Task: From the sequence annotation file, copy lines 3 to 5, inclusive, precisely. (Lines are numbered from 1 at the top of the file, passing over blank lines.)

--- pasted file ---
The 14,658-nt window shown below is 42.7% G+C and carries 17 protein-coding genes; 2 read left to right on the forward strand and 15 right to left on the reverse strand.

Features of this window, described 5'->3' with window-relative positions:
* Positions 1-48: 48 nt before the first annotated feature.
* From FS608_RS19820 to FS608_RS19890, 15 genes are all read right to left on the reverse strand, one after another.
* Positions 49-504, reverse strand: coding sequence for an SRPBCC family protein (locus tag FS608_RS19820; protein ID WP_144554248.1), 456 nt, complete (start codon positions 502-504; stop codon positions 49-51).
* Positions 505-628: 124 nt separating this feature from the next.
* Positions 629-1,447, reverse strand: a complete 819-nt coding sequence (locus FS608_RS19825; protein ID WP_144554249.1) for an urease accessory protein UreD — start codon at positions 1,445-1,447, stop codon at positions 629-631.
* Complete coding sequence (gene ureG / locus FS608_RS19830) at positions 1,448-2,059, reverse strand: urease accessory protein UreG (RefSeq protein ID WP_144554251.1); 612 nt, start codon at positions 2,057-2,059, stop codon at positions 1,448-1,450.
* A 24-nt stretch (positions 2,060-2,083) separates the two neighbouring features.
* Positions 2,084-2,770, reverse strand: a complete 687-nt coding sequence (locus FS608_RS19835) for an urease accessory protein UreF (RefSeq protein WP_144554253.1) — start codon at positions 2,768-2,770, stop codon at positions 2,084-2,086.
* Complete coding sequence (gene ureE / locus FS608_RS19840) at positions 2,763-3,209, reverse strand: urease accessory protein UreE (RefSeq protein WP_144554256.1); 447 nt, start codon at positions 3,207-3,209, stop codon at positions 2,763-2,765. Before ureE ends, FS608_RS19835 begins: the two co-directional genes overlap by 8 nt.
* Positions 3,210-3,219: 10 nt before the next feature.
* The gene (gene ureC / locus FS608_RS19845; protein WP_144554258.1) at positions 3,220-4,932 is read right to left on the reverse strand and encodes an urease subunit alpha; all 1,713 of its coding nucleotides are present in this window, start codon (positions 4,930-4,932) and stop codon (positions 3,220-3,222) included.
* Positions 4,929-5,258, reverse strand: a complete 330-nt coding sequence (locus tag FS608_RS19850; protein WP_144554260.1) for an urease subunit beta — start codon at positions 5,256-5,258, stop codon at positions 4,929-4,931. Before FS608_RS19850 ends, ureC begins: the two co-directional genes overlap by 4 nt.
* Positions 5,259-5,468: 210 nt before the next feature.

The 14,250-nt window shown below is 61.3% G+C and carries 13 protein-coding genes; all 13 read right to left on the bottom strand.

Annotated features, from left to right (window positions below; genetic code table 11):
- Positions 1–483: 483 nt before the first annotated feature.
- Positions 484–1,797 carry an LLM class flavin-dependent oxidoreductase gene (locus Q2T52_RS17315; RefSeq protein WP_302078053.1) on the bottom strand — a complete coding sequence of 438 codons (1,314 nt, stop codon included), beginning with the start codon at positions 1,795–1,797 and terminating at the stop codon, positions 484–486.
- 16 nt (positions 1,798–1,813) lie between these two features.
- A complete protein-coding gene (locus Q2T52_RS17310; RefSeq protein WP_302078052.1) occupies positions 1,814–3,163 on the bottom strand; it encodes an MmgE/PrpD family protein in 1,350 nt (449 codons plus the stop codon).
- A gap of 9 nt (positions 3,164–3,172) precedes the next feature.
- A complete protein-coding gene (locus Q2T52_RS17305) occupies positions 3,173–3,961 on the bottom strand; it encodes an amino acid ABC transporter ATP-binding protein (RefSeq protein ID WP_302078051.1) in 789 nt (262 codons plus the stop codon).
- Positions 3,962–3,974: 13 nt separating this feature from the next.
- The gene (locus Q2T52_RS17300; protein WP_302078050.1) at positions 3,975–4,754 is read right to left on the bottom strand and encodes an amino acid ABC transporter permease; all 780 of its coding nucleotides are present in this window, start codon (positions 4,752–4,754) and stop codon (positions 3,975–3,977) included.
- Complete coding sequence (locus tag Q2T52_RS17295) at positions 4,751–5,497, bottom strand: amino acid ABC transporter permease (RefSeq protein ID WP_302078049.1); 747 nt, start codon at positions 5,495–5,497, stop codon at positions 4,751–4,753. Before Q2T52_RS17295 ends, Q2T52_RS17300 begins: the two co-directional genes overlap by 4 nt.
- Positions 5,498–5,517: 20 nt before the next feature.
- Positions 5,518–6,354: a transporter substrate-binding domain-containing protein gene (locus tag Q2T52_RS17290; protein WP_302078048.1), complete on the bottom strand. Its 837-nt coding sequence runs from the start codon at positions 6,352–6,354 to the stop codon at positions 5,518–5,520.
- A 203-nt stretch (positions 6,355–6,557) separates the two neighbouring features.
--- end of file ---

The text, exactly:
* Positions 1-48: 48 nt before the first annotated feature.
* From FS608_RS19820 to FS608_RS19890, 15 genes are all read right to left on the reverse strand, one after another.
* Positions 49-504, reverse strand: coding sequence for an SRPBCC family protein (locus tag FS608_RS19820; protein ID WP_144554248.1), 456 nt, complete (start codon positions 502-504; stop codon positions 49-51).